Healthcare Providers

In today’s busy office, it can be difficult to find the time to locate appropriate resources for issues related to behavior, development or learning. Parents turn to you for direction and advice for issues ranging from parenting support and education to discipline and behavior management. Families often expect you to have the answers at your fingertips. Additionally, helping families find the most appropriate resource may be further complicated by individual agency and program criteria regarding city of residence, income level, or language among other factors.

Help Me Grow, a free service for you and your families, is supported by First 5 Fox Valley and can make the referral process easier for you, your staff and the families in your practice.

Help Me Grow staff can assist you by locating the appropriate, non-medical services that meet the individualized needs of your patients from Birth through age 5 and their families. When a family is referred to Help Me Grow, they speak directly with a Child Development Specialist who has access to the most current resources. When Help Me Grow refers families to services, a letter detailing the referrals is provided to the family and sent to your office for the child’s medical records. Keeping you informed of the referrals made to your patients is a priority for us.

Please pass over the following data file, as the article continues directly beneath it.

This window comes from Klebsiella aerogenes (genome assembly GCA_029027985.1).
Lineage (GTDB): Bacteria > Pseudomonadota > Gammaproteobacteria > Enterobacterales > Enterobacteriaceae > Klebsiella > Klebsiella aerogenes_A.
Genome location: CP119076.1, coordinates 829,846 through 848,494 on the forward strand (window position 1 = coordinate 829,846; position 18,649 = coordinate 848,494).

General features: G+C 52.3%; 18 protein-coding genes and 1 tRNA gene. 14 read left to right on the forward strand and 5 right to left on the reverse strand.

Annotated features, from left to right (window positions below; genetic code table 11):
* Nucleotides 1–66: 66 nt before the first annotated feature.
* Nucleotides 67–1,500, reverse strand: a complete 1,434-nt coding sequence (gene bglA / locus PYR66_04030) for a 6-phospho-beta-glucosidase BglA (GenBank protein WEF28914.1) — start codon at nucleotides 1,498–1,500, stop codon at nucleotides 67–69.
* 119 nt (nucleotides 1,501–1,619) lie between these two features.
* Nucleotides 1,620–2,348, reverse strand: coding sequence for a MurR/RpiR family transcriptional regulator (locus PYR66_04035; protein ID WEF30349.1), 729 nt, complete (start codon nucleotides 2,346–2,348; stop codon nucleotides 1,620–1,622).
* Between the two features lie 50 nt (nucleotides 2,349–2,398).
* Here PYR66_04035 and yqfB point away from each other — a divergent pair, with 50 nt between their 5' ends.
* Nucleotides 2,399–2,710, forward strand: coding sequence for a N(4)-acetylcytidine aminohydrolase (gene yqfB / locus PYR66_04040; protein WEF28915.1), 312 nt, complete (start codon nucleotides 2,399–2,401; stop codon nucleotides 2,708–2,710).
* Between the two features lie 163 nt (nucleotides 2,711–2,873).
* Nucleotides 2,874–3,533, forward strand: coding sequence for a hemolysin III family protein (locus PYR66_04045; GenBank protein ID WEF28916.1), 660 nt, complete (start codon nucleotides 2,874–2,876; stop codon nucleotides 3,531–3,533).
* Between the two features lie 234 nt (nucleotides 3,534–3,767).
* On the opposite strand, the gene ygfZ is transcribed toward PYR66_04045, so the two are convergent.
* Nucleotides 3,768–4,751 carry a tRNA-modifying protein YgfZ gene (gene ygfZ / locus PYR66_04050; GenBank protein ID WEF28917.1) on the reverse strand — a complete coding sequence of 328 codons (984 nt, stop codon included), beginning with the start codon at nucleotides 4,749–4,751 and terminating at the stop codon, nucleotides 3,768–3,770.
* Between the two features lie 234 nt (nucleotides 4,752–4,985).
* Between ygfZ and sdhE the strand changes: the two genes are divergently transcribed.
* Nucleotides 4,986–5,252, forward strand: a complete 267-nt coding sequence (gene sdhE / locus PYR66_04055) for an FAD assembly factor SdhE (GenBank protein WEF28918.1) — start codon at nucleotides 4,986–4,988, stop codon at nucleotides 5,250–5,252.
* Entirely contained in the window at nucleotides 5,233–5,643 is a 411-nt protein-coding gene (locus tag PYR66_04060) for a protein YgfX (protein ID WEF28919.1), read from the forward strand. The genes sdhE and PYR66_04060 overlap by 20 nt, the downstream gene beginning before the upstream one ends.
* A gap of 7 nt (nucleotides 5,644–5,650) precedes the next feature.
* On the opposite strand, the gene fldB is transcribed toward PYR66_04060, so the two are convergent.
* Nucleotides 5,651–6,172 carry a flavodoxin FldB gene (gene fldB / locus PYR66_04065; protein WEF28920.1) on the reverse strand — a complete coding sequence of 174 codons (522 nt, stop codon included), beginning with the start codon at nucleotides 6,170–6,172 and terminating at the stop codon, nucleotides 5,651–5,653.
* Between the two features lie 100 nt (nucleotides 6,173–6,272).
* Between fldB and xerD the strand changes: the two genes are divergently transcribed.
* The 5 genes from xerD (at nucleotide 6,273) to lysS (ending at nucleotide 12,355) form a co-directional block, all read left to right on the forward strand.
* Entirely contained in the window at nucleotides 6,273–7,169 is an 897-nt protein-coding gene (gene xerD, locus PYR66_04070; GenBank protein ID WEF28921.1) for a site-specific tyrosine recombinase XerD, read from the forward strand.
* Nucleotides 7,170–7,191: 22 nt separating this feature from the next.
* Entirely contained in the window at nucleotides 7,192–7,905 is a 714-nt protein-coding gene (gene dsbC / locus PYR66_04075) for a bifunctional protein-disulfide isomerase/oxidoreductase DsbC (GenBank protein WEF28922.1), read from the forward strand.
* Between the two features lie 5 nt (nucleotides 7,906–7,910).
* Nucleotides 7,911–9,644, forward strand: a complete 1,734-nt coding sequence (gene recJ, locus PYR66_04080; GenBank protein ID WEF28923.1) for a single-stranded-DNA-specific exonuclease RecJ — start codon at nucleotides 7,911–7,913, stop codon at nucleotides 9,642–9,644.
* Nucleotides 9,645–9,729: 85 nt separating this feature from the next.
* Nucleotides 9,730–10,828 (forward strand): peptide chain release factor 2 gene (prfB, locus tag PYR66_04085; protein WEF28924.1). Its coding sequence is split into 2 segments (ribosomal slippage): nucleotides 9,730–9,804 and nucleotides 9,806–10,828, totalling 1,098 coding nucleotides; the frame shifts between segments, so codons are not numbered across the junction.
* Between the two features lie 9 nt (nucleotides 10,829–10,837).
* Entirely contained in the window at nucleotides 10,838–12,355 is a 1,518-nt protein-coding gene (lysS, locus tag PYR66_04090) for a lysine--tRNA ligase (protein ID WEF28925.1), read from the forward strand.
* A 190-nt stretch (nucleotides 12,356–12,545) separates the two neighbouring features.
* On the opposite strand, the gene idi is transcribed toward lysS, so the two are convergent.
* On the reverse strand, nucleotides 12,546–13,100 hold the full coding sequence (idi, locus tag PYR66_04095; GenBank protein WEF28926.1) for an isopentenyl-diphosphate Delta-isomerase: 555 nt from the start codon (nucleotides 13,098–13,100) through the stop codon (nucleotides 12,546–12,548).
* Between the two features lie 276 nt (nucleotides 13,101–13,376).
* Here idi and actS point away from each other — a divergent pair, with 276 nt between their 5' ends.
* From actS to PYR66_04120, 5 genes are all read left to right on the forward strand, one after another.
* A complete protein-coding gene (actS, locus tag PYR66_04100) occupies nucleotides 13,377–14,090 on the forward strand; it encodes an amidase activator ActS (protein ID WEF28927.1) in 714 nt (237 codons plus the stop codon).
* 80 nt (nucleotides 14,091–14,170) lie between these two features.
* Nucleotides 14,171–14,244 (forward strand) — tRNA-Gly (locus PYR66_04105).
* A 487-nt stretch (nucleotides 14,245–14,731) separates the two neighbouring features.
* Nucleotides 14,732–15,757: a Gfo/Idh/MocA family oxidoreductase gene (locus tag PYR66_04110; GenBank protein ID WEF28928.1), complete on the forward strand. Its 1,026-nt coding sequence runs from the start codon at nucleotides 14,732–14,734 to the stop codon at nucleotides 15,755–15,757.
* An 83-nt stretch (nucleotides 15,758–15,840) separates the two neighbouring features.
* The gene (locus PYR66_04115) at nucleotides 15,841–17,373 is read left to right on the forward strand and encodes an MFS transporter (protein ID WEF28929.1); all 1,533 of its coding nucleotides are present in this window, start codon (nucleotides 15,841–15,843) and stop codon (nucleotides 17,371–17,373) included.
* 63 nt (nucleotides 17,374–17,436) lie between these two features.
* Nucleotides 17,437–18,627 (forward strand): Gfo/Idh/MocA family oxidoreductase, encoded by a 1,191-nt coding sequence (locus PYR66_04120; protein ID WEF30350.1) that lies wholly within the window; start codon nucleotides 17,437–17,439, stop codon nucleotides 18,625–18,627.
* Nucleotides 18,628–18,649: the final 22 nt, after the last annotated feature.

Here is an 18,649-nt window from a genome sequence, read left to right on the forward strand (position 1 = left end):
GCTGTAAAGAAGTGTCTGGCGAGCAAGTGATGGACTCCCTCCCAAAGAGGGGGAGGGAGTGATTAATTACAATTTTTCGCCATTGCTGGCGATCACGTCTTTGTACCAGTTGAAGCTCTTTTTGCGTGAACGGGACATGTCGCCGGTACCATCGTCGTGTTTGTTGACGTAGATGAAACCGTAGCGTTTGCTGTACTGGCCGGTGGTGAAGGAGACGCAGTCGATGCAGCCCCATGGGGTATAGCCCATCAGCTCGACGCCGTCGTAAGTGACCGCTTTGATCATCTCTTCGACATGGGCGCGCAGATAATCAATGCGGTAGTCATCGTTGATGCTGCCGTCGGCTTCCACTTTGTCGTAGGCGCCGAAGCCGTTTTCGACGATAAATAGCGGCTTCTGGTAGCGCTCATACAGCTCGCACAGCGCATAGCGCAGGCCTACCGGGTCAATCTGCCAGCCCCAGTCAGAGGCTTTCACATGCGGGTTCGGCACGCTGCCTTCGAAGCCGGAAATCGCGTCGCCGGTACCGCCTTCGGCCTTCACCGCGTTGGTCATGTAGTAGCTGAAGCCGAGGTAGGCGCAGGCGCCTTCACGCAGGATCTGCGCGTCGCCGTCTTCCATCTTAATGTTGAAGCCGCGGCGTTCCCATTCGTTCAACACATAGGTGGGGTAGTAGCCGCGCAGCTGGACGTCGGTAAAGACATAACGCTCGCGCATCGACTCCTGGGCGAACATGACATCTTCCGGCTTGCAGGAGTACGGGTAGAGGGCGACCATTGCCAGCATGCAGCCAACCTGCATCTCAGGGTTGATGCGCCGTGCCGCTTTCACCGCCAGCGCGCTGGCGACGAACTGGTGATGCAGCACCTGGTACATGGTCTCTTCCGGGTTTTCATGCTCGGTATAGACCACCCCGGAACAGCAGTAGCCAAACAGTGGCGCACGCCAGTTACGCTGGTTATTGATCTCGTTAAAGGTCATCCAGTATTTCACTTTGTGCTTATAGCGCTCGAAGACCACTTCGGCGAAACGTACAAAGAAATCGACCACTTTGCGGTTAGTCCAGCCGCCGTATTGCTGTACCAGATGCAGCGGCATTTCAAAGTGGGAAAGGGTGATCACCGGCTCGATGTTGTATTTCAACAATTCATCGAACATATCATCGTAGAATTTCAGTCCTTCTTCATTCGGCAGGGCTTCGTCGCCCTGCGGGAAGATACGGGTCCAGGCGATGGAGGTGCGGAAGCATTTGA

Examples of common referrals:

  • Developmental screening using a norm referenced tool
  • Mental Health or Social /Emotional screening
  • School district and Head Start programs
  • Family Resource Centers
  • In-home parent training
  • Parenting classes & parent support groups
  • Early Intervention
  • Early literacy programs
  • Childhood nutrition resources
  • Family Basic Needs support

Equity cannot be taken for Granted

While trying to understand what helps a child thrive and not just survive- the unraveling of normative conditions changed during the challenge of a global pandemic. Safer-at-home policies delayed well child visits, dental care, scheduled vaccinations; and home visiting interventions, Head Start and 4K classes were suddenly virtual, but only if you had broadband access. Basic needs like food security, financial stability, access to health services including mental health options were new struggles for some families and exacerbated reality for others. Civil unrest has cast a wide-open view on systemic and structural racism that hid in plain sight affecting so many things – among them children’s access to early childhood services.